For the first time since tales of swashbuckling villains first hit the popular consciousness in adventure novels, American jurors will weigh charges of "piracy under the law of nations" in a case of five Somali men accused of firing on a US warship.
It's one of the oldest laws on the books, dating back to the early part of the 19th Century, when congress first recognized the power of American courts to punish those who would plunder ships in international waters if the pirates are brought to the United States.
It also happens to be one of the most serious crimes in the US Code, carrying a mandatory life prison sentence upon conviction.
While other alleged pirates from Somalia have recently been brought into US courts, experts say the trial that begins with jury selection in Norfolk, Va. Tuesday marks the first time in at least 100 years, and perhaps since the earliest days of the Civil War, that American jurors will hear a case in which the defendants are charged with piracy, specifically, rather than lesser or related counts.
Though the Somali men are accused of violating 11 separate laws altogether, including a series of weapons and explosives charges, a guilty verdict on the single piracy count alone would result in a term of life behind bars.
Federal prosecutors say the Somalis thought they were attacking a merchant ship when they aimed their assault rifles at a US Navy frigate as it patrolled the Indian Ocean in the dead of night on April 1.
The sailors on board the USS Nicholas, which had been on patrol for pirates, fired back and captured the five men, bringing them to the frigate's home port of Norfolk, the world's largest naval base.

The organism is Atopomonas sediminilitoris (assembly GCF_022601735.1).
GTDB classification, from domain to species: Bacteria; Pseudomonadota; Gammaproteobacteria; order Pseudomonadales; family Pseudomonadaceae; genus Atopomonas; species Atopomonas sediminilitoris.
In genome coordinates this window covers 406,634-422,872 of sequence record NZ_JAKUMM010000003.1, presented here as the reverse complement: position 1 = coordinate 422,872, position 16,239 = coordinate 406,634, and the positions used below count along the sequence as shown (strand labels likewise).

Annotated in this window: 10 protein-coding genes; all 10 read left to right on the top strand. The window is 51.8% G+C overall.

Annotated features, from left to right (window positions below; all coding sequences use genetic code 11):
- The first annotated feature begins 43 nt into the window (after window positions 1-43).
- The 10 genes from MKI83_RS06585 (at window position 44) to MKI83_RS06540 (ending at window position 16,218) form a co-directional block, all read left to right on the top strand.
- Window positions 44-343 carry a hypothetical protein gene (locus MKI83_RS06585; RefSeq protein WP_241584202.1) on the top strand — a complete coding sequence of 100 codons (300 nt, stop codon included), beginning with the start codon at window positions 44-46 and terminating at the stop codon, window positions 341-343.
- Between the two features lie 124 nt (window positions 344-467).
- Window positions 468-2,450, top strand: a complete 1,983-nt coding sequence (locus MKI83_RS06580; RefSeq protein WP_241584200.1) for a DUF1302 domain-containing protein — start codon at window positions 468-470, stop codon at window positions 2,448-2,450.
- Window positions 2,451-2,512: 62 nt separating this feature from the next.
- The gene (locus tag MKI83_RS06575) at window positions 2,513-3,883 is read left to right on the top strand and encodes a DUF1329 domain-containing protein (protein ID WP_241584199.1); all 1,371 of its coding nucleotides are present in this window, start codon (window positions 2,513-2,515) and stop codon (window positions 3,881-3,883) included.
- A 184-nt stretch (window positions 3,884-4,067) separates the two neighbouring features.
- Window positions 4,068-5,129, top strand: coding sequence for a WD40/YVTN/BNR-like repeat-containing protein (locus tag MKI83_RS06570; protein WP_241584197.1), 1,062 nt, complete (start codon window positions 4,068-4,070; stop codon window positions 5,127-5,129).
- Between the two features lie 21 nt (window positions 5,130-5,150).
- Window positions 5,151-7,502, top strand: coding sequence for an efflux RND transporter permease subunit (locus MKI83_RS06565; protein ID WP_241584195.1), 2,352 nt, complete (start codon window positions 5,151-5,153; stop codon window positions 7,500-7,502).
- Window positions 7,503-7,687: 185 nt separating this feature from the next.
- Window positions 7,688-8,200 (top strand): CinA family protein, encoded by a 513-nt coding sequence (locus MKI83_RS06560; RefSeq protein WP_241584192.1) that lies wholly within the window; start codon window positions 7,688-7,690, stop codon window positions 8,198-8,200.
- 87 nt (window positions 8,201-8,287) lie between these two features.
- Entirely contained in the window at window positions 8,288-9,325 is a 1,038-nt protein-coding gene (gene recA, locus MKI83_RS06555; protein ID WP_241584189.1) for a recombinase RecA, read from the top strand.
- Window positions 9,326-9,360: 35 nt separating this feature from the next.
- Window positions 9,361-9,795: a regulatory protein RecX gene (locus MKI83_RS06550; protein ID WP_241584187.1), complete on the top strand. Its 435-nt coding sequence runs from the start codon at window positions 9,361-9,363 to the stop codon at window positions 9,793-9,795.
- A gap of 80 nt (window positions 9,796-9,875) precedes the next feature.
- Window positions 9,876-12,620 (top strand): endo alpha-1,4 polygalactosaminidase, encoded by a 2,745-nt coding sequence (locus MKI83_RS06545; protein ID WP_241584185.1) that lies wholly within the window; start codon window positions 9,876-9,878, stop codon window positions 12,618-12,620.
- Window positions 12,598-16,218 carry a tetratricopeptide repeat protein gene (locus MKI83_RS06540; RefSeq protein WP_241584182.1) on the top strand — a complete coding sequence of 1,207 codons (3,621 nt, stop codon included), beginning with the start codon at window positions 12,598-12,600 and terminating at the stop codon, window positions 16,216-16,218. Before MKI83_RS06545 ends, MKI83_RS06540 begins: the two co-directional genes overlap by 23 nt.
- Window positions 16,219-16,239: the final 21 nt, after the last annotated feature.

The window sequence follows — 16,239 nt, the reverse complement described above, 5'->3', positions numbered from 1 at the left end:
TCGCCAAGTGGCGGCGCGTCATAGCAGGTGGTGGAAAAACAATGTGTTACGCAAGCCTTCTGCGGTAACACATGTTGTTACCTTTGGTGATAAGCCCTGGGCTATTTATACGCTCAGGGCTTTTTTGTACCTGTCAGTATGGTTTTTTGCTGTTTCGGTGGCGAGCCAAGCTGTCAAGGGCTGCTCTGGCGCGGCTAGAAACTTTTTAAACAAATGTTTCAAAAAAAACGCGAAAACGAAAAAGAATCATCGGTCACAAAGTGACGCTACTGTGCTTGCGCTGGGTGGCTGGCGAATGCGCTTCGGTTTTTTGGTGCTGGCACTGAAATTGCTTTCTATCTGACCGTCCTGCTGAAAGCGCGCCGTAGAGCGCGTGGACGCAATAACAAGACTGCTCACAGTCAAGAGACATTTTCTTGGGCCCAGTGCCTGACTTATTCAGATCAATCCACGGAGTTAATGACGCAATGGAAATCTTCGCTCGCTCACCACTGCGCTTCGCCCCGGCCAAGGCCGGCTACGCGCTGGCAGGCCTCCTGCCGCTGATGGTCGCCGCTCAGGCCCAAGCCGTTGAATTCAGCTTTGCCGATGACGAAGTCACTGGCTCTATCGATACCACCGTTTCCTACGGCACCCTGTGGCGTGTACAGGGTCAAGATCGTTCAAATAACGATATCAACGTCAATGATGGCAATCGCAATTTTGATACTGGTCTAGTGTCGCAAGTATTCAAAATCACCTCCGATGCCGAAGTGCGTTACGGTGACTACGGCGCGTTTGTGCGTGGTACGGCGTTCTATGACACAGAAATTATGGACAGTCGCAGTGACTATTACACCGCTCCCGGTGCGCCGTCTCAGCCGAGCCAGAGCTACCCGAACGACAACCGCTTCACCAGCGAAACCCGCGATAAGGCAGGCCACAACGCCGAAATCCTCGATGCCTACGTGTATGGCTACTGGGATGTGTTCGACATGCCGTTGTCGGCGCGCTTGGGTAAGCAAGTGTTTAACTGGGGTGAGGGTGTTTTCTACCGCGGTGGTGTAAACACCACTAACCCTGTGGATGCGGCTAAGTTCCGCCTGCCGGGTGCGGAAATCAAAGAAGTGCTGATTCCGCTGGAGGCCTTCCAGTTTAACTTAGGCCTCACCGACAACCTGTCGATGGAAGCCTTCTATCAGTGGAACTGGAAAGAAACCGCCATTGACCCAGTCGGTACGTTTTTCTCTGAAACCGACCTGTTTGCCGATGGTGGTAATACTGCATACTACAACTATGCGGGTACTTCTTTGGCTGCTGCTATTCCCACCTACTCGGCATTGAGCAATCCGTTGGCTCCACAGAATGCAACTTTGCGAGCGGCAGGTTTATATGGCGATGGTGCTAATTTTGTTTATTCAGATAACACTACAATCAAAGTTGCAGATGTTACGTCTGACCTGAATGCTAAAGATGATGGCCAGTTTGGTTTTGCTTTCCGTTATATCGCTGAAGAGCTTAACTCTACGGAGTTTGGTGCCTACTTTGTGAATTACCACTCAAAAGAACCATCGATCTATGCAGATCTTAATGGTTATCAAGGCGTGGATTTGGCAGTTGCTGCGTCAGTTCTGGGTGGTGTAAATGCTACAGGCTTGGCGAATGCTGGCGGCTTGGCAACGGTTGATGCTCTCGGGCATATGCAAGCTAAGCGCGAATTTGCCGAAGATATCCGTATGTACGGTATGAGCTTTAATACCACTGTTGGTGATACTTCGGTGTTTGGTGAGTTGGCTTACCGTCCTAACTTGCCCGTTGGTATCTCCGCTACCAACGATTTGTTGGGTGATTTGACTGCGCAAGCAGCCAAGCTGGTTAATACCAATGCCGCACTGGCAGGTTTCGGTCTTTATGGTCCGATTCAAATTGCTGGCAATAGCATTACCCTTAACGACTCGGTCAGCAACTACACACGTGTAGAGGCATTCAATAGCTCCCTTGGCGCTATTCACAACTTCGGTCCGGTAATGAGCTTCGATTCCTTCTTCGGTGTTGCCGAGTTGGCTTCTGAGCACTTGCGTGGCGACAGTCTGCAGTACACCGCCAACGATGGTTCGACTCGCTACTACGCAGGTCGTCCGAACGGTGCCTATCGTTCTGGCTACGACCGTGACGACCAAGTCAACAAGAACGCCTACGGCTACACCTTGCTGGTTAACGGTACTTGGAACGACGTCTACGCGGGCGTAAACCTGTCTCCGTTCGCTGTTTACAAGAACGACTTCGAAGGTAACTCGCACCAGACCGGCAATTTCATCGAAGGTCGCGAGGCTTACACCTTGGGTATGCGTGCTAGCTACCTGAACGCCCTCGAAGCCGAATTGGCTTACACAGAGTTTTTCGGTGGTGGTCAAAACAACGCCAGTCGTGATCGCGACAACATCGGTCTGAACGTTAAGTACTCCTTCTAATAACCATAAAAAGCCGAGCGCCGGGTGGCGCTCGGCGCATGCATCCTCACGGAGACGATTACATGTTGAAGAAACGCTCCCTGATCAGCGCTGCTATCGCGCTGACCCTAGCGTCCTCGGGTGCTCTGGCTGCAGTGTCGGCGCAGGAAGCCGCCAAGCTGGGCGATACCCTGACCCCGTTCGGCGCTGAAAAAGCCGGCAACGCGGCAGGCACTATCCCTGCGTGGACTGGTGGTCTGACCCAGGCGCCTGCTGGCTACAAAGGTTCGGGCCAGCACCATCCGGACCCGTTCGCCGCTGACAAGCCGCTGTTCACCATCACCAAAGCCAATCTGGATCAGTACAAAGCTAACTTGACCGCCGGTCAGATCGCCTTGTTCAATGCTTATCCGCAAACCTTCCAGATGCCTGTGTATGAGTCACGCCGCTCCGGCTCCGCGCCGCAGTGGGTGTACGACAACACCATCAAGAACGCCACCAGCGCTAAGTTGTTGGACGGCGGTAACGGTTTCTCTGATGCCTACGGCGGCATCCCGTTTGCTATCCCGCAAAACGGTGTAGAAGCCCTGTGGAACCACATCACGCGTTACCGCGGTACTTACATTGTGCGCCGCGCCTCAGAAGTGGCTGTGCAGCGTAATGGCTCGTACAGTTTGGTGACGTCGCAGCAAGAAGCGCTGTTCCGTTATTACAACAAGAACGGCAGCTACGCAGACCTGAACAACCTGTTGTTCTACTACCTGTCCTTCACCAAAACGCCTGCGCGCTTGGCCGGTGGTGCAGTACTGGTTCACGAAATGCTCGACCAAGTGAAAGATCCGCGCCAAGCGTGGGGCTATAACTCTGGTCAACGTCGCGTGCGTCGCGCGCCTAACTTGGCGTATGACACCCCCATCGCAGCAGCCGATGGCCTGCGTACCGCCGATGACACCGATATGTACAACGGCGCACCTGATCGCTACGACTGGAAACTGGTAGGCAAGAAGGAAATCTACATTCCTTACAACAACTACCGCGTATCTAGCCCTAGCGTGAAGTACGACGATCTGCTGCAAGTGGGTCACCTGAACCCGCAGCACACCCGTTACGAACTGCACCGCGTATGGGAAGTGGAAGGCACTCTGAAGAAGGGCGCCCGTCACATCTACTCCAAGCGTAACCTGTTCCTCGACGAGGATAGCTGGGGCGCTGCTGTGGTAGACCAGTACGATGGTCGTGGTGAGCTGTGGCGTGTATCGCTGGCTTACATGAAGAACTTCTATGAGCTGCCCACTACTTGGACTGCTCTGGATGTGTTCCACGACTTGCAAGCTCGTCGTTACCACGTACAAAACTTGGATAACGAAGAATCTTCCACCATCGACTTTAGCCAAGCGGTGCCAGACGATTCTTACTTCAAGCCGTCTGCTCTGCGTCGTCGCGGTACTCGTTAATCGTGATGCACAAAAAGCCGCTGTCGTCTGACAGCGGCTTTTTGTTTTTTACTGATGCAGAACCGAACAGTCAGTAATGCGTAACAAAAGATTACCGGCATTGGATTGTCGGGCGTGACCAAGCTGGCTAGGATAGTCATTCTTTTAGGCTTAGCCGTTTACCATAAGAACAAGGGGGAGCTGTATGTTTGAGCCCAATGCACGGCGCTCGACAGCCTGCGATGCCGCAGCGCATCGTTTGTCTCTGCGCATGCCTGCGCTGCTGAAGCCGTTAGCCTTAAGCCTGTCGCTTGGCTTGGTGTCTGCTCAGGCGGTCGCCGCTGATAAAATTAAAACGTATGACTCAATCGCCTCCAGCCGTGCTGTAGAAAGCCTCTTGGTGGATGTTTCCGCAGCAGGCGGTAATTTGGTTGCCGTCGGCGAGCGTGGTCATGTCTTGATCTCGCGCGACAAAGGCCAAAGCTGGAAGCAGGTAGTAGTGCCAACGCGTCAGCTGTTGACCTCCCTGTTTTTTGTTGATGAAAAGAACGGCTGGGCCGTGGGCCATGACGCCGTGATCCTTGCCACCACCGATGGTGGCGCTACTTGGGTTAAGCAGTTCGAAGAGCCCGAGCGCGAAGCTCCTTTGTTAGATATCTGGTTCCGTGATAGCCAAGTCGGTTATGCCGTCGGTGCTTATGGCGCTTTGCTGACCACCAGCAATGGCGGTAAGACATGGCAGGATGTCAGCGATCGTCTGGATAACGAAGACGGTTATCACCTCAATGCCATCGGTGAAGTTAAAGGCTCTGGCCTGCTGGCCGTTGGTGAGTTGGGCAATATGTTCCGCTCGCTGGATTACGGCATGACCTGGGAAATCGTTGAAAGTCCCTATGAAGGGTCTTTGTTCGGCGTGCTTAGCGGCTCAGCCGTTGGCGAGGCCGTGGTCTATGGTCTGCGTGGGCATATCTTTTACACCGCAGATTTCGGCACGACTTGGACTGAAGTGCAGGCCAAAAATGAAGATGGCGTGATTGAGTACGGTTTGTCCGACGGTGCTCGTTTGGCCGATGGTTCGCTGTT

David Bouchard, a defense attorney for the Somalis, says the piracy statute should not apply in this case, since the men never got anywhere close to the Navy ship.
"I think [bringing the piracy charge is] the most absurd thing I've seen the federal government do," Bouchard told ABC News. "I find it incomprehensible."
US District Court Judge Mark Davis disagreed with Bouchard's interpretation of the law, allowing the piracy charge to stand in a ruling late last month.
Bouchard intends to tell jurors that the five Somali men had no hopes of taking the naval vessel, which, he says, they clearly understood to be a warship.
"They didn't shoot at anybody, or try to hurt anybody. They were trying to signal the boat," Bouchard says, arguing that the accused pirates were themselves victims of kidnapping, put up to survey the larger ship by other Somali men who escaped in a craft of their own.
"They were fishermen who were abducted," Bouchard said.
He said his clients hoped to be "rescued."
But Northwestern University law professor Eugene Kontorovich, one of the nation's foremost experts on maritime law, says the "so-called 'forced man' defense" is one of the oldest used in piracy cases.
"It goes back hundreds of years. People always claim that they were compelled to be a pirate, that they'd 'walk the plank' if they didn't," Kontorovich said.
The 14-count grand jury indictment alleges that each of the five Somalis were armed with assault rifles, and that one, 26-year-old Mohammed Hasan, carried a rocket-propelled grenade.